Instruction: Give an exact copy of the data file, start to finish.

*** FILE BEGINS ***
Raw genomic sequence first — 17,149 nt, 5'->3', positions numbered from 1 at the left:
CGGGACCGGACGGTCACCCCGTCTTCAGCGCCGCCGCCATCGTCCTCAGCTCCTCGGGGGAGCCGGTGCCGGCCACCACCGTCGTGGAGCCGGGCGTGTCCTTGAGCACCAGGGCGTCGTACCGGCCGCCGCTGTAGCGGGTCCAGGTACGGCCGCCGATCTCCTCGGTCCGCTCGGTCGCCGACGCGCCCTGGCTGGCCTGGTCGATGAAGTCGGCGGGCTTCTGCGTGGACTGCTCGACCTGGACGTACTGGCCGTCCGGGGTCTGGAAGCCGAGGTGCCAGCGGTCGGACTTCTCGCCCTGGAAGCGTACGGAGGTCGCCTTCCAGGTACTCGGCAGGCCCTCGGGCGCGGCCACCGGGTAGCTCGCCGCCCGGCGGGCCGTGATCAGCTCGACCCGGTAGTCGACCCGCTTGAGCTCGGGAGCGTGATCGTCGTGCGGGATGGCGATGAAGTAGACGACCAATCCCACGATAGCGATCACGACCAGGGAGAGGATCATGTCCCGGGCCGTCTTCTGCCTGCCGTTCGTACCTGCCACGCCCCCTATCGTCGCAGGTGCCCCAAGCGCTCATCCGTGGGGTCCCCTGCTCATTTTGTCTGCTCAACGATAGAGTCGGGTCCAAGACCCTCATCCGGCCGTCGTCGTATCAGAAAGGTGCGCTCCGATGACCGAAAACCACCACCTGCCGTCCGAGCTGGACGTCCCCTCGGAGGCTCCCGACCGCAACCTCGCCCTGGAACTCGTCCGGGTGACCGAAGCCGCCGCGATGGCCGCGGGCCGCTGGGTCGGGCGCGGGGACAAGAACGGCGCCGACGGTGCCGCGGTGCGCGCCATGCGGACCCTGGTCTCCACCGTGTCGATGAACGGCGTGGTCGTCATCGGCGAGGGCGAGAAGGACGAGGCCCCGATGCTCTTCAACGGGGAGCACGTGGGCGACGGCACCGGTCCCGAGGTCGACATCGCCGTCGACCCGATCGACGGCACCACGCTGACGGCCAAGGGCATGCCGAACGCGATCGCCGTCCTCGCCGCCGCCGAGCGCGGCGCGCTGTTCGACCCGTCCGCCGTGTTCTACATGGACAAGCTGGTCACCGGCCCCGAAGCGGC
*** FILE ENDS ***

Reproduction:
Raw genomic sequence first — 17,149 nt, 5'->3', positions numbered from 1 at the left:
CGGGACCGGACGGTCACCCCGTCTTCAGCGCCGCCGCCATCGTCCTCAGCTCCTCGGGGGAGCCGGTGCCGGCCACCACCGTCGTGGAGCCGGGCGTGTCCTTGAGCACCAGGGCGTCGTACCGGCCGCCGCTGTAGCGGGTCCAGGTACGGCCGCCGATCTCCTCGGTCCGCTCGGTCGCCGACGCGCCCTGGCTGGCCTGGTCGATGAAGTCGGCGGGCTTCTGCGTGGACTGCTCGACCTGGACGTACTGGCCGTCCGGGGTCTGGAAGCCGAGGTGCCAGCGGTCGGACTTCTCGCCCTGGAAGCGTACGGAGGTCGCCTTCCAGGTACTCGGCAGGCCCTCGGGCGCGGCCACCGGGTAGCTCGCCGCCCGGCGGGCCGTGATCAGCTCGACCCGGTAGTCGACCCGCTTGAGCTCGGGAGCGTGATCGTCGTGCGGGATGGCGATGAAGTAGACGACCAATCCCACGATAGCGATCACGACCAGGGAGAGGATCATGTCCCGGGCCGTCTTCTGCCTGCCGTTCGTACCTGCCACGCCCCCTATCGTCGCAGGTGCCCCAAGCGCTCATCCGTGGGGTCCCCTGCTCATTTTGTCTGCTCAACGATAGAGTCGGGTCCAAGACCCTCATCCGGCCGTCGTCGTATCAGAAAGGTGCGCTCCGATGACCGAAAACCACCACCTGCCGTCCGAGCTGGACGTCCCCTCGGAGGCTCCCGACCGCAACCTCGCCCTGGAACTCGTCCGGGTGACCGAAGCCGCCGCGATGGCCGCGGGCCGCTGGGTCGGGCGCGGGGACAAGAACGGCGCCGACGGTGCCGCGGTGCGCGCCATGCGGACCCTGGTCTCCACCGTGTCGATGAACGGCGTGGTCGTCATCGGCGAGGGCGAGAAGGACGAGGCCCCGATGCTCTTCAACGGGGAGCACGTGGGCGACGGCACCGGTCCCGAGGTCGACATCGCCGTCGACCCGATCGACGGCACCACGCTGACGGCCAAGGGCATGCCGAACGCGATCGCCGTCCTCGCCGCCGCCGAGCGCGGCGCGCTGTTCGACCCGTCCGCCGTGTTCTACATGGACAAGCTGGTCACCGGCCCCGAAGCGGC